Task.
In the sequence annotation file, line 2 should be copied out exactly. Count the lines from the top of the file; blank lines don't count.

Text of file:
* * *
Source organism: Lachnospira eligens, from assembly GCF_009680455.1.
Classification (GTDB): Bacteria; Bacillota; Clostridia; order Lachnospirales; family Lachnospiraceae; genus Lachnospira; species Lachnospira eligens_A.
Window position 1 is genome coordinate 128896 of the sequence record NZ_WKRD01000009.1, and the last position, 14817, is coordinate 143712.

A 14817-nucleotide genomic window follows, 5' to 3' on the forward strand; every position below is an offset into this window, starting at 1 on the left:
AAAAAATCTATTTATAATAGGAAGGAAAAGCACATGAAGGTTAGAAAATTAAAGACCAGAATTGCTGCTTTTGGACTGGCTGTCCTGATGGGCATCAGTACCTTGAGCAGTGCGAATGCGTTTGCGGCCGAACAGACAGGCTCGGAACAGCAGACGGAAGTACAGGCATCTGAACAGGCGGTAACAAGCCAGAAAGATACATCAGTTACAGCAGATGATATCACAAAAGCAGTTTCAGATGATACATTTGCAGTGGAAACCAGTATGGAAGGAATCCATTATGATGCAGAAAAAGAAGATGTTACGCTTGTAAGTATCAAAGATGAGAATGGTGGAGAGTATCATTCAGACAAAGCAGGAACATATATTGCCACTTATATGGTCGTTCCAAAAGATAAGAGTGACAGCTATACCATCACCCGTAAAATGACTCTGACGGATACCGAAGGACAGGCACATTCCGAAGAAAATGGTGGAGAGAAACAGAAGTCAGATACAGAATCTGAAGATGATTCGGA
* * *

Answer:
Classification (GTDB): Bacteria; Bacillota; Clostridia; order Lachnospirales; family Lachnospiraceae; genus Lachnospira; species Lachnospira eligens_A.